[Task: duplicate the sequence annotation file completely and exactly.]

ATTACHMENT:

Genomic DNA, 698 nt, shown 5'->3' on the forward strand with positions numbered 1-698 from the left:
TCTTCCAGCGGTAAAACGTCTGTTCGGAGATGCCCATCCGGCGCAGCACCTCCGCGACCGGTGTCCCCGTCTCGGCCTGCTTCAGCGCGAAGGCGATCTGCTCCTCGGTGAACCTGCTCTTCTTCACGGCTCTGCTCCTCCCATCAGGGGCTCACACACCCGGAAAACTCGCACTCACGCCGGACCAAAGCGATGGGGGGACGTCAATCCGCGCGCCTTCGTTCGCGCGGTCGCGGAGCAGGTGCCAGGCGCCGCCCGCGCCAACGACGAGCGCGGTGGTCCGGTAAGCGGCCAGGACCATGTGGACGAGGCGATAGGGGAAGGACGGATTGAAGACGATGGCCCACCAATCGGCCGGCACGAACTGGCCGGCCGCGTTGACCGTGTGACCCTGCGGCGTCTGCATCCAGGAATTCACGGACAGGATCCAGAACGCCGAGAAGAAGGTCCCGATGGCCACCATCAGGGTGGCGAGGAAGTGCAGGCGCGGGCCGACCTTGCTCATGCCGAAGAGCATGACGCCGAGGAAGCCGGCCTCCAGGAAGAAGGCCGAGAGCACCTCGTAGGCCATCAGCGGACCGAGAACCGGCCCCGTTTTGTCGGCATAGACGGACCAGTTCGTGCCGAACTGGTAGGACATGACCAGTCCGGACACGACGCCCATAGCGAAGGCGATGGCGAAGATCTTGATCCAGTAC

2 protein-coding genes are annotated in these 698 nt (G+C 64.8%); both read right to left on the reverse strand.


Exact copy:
Genomic DNA, 698 nt, shown 5'->3' on the forward strand with positions numbered 1-698 from the left:
TCTTCCAGCGGTAAAACGTCTGTTCGGAGATGCCCATCCGGCGCAGCACCTCCGCGACCGGTGTCCCCGTCTCGGCCTGCTTCAGCGCGAAGGCGATCTGCTCCTCGGTGAACCTGCTCTTCTTCACGGCTCTGCTCCTCCCATCAGGGGCTCACACACCCGGAAAACTCGCACTCACGCCGGACCAAAGCGATGGGGGGACGTCAATCCGCGCGCCTTCGTTCGCGCGGTCGCGGAGCAGGTGCCAGGCGCCGCCCGCGCCAACGACGAGCGCGGTGGTCCGGTAAGCGGCCAGGACCATGTGGACGAGGCGATAGGGGAAGGACGGATTGAAGACGATGGCCCACCAATCGGCCGGCACGAACTGGCCGGCCGCGTTGACCGTGTGACCCTGCGGCGTCTGCATCCAGGAATTCACGGACAGGATCCAGAACGCCGAGAAGAAGGTCCCGATGGCCACCATCAGGGTGGCGAGGAAGTGCAGGCGCGGGCCGACCTTGCTCATGCCGAAGAGCATGACGCCGAGGAAGCCGGCCTCCAGGAAGAAGGCCGAGAGCACCTCGTAGGCCATCAGCGGACCGAGAACCGGCCCCGTTTTGTCGGCATAGACGGACCAGTTCGTGCCGAACTGGTAGGACATGACCAGTCCGGACACGACGCCCATAGCGAAGGCGATGGCGAAGATCTTGATCCAGTAC

2 protein-coding genes are annotated in these 698 nt (G+C 64.8%); both read right to left on the reverse strand.